“When I see my work on the big screen, I feel humbled. I have a deeper understanding of the images in front of me. Months—more often years—of blood, sweat, and tears are poured into these projects by hundreds of highly skilled, hard working artists.”
-Michael Billette, 3D Modeling for Animation & Games diploma, The Art Institute of Vancouver, 2011
One of this summer’s most anticipated films, “Jurassic World,” picks up 22 years after its enormously successful predecessor “Jurassic Park” and aims to show off how far special effects have come in the past two decades.
Seven graduates of The Art Institute of Vancouver played roles in creating the eye-popping effects that will bring dinosaurs to life on screen. And three of them, Michael Billette, Charmaine Childs, and Calvin Christensen shared with the Ai Blog their insights into the movie’s creation.
Michael Billette, who in 2011 earned a 3D Modeling for Animation & Games diploma from The Art Institutes of Vancouver, worked for six months on "Jurassic World." Michael’s role as a 3D Modeler and Layout Artist means he created a CG jungle for the raptors to run through during one of the film’s action sequences.
“The best thing about working on Jurassic World was that everyone was a fan of the original. It helped to add an extra level of passion and energy to everyone's work, and held us to a higher standard of quality,” he says.
While the excitement fueled his momentum, Michael did run into challenges—specifically helping to create a solution for the interaction between characters/raptors and the surrounding vegetation. “Every plant in the jungle needed the capability to react accurately to being brushed or trampled. This problem required a couple of people, some clever thinking, and a few months of hard work to resolve.”
Michael utilized the education he received from The Art Institute of Vancouver to help solve these issues when they arose. “In a lot of ways, The Art Institute of Vancouver parallels the film industry. By the time I graduated I was prepared for the rigorous, demanding, rewarding work that followed,” he says.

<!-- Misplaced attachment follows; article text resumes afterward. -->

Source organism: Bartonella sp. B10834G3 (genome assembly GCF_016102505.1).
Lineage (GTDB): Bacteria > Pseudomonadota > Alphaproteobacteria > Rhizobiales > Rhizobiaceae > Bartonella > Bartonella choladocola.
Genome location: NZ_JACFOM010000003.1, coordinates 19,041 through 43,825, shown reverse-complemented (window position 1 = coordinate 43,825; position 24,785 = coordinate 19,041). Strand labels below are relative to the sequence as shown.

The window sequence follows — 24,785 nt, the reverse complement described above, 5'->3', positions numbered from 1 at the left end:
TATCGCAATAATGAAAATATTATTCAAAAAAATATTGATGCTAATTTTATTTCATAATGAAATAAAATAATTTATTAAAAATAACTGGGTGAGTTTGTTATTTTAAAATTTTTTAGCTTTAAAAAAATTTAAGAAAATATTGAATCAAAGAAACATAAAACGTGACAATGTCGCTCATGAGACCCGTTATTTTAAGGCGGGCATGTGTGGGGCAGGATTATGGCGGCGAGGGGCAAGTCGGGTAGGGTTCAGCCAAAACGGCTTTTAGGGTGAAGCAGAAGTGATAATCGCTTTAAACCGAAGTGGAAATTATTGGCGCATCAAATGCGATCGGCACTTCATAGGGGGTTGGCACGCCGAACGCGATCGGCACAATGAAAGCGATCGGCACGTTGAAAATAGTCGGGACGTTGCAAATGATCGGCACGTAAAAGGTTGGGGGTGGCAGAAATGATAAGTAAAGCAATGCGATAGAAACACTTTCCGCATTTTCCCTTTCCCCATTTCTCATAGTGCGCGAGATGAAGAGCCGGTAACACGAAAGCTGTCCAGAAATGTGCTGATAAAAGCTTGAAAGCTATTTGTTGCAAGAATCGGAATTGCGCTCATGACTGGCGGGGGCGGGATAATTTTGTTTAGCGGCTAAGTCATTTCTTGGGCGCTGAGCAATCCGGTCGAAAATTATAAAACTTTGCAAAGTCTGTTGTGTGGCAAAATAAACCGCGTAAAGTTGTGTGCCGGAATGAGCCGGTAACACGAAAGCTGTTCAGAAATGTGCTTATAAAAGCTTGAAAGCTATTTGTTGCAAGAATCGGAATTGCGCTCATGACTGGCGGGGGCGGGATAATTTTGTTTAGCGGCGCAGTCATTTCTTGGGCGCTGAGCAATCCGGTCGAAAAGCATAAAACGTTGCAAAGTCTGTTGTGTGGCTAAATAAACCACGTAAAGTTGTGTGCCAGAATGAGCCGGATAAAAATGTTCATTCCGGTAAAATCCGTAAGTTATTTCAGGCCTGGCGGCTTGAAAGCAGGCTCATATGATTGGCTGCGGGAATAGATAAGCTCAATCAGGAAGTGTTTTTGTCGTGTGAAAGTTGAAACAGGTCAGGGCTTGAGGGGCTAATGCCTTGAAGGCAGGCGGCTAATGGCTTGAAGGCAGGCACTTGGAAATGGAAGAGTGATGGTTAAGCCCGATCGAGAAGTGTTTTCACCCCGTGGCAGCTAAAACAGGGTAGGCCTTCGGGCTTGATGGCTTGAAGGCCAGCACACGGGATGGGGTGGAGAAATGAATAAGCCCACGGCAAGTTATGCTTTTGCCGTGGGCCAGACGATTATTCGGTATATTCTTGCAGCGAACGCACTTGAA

Like Michael, Charmaine used the tools she acquired during her studies to overcome challenges in her role as a Background Prep Artist. Charmaine earned a VFX for Film & Television diploma in 2013 from The Art Institute of Vancouver. She worked with the team responsible for the roto mattes and paint fixes on the filmed footage.
Charmaine says that it’s difficult to explain the thrill of working on such a huge film “I mean, it’s 'Jurassic World!' The earlier films had been such a part of my childhood movie experience, so naturally I was pretty stoked when we heard of the upcoming project,” she states.
She adds that in her line of work, detail is critical. “The accuracy of the plate is very important to keep, so trying to keep the original detail and minimizing your impact is something you need to be aware of. This means your work has to be pretty much perfect.”
That perfection can be difficult to achieve, but it’s worth it when the final product is released to the public. Charmaine explains that seeing her work on the big screen elicits feelings of great accomplishment. “[I feel] pride for the team. It is very much a joint effort and everybody does a fine job at what they do.”
Calvin Christensen jokes that he missed the big screen debut of the first movie he worked on, “Legend of Hercules.” But he won’t be making that same mistake with “Jurassic World.” “It will be pretty exciting to finally see a creature animation on the big screen,” he says. “Raptors are particularly fun to animate.”
Calvin worked as a tech animator on the film. He spent 3 months finishing up shots for the animators. “[I] checked for geo crashes, muscle sims, added the tails to shots and even did minor animation notes.”
He adds that the most challenging part of his work was not to become discouraged at the number of iterations a shot required. “Sometimes it’s just a matter of needing to try different versions to find what works.”
Calvin says that his education helped him to become successful in the industry. “Certainly all of it got me here. But on this production, the key skill I applied was maintaining a clean workflow to allow me to do as many iterations of a shot as the director called for—without having to scrap everything I did before.”